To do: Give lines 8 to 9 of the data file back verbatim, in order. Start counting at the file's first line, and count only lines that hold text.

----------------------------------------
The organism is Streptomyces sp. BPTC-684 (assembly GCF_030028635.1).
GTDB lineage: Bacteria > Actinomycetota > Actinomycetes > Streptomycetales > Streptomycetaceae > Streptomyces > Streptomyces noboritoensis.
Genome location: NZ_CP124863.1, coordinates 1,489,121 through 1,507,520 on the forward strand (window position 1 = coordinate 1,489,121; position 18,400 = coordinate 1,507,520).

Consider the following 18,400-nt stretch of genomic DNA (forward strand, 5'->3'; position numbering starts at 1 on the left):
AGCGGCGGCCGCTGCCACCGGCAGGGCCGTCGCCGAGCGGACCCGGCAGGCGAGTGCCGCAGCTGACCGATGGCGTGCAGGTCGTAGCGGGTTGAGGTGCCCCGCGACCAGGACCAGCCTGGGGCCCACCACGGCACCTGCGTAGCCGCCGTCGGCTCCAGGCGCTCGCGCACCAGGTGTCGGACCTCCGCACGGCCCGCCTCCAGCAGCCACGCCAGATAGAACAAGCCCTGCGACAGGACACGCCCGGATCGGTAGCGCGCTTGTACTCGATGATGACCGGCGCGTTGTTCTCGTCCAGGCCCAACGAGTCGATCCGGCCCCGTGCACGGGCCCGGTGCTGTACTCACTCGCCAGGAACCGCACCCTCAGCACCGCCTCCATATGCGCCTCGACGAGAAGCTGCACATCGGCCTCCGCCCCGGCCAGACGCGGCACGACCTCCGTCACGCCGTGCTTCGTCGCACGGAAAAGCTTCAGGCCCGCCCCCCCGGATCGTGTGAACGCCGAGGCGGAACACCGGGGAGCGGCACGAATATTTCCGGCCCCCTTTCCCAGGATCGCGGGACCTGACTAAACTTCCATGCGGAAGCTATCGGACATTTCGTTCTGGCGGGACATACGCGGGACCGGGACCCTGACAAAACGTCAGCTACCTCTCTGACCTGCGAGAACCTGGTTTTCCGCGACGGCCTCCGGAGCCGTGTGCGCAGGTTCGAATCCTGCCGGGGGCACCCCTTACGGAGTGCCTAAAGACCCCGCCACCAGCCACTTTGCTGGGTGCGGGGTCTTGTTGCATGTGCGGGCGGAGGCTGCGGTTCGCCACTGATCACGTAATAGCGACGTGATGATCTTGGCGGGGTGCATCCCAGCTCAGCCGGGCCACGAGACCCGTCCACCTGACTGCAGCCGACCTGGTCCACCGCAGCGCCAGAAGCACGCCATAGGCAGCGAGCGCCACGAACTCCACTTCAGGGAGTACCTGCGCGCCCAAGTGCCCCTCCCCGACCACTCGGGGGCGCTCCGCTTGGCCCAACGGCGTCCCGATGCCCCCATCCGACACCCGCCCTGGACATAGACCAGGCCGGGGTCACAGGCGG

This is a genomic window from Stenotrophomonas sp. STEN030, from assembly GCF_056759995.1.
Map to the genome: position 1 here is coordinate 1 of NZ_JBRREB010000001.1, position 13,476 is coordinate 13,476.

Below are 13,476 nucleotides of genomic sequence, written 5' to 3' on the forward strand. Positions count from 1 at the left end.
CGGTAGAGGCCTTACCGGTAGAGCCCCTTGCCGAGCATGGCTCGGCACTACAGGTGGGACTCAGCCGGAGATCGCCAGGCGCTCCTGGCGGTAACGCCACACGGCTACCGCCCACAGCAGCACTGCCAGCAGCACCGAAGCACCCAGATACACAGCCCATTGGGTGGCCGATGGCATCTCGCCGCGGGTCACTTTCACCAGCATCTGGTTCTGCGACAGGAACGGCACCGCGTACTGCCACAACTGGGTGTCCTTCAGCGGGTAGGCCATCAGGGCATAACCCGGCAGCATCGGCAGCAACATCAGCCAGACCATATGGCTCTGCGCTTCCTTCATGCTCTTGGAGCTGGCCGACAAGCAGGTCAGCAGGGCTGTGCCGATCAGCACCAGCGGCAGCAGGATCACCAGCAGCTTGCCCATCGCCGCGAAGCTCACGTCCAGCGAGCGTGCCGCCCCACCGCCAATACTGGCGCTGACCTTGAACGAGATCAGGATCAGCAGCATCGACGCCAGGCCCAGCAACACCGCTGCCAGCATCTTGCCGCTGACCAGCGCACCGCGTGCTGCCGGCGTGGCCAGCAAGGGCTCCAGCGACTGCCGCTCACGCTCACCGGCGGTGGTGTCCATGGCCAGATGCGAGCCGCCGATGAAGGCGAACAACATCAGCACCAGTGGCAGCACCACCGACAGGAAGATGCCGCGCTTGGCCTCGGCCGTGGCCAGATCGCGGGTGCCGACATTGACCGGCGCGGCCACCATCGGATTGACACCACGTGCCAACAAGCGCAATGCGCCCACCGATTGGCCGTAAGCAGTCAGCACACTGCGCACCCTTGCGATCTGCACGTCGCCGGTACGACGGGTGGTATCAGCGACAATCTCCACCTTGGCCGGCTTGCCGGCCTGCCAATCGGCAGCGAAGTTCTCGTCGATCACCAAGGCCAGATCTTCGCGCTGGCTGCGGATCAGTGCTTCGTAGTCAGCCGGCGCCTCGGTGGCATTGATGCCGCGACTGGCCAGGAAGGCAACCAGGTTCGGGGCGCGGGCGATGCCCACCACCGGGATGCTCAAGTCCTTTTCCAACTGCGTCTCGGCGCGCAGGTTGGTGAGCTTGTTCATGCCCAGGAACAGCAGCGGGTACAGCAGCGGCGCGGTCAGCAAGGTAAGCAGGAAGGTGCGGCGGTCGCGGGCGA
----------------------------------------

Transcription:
Below are 13,476 nucleotides of genomic sequence, written 5' to 3' on the forward strand. Positions count from 1 at the left end.
CGGTAGAGGCCTTACCGGTAGAGCCCCTTGCCGAGCATGGCTCGGCACTACAGGTGGGACTCAGCCGGAGATCGCCAGGCGCTCCTGGCGGTAACGCCACACGGCTACCGCCCACAGCAGCACTGCCAGCAGCACCGAAGCACCCAGATACACAGCCCATTGGGTGGCCGATGGCATCTCGCCGCGGGTCACTTTCACCAGCATCTGGTTCTGCGACAGGAACGGCACCGCGTACTGCCACAACTGGGTGTCCTTCAGCGGGTAGGCCATCAGGGCATAACCCGGCAGCATCGGCAGCAACATCAGCCAGACCATATGGCTCTGCGCTTCCTTCATGCTCTTGGAGCTGGCCGACAAGCAGGTCAGCAGGGCTGTGCCGATCAGCACCAGCGGCAGCAGGATCACCAGCAGCTTGCCCATCGCCGCGAAGCTCACGTCCAGCGAGCGTGCCGCCCCACCGCCAATACTGGCGCTGACCTTGAACGAGATCAGGATCAGCAGCATCGACGCCAGGCCCAGCAACACCGCTGCCAGCATCTTGCCGCTGACCAGCGCACCGCGTGCTGCCGGCGTGGCCAGCAAGGGCTCCAGCGACTGCCGCTCACGCTCACCGGCGGTGGTGTCCATGGCCAGATGCGAGCCGCCGATGAAGGCGAACAACATCAGCACCAGTGGCAGCACCACCGACAGGAAGATGCCGCGCTTGGCCTCGGCCGTGGCCAGATCGCGGGTGCCGACATTGACCGGCGCGGCCACCATCGGATTGACACCACGTGCCAACAAGCGCAATGCGCCCACCGATTGGCCGTAAGCAGTCAGCACACTGCGCACCCTTGCGATCTGCACGTCGCCGGTACGACGGGTGGTATCAGCGACAATCTCCACCTTGGCCGGCTTGCCGGCCTGCCAATCGGCAGCGAAGTTCTCGTCGATCACCAAGGCCAGATCTTCGCGCTGGCTGCGGATCAGTGCTTCGTAGTCAGCCGGCGCCTCGGTGGCATTGATGCCGCGACTGGCCAGGAAGGCAACCAGGTTCGGGGCGCGGGCGATGCCCACCACCGGGATGCTCAAGTCCTTTTCCAACTGCGTCTCGGCGCGCAGGTTGGTGAGCTTGTTCATGCCCAGGAACAGCAGCGGGTACAGCAGCGGCGCGGTCAGCAAGGTAAGCAGGAAGGTGCGGCGGTCGCGGGCGA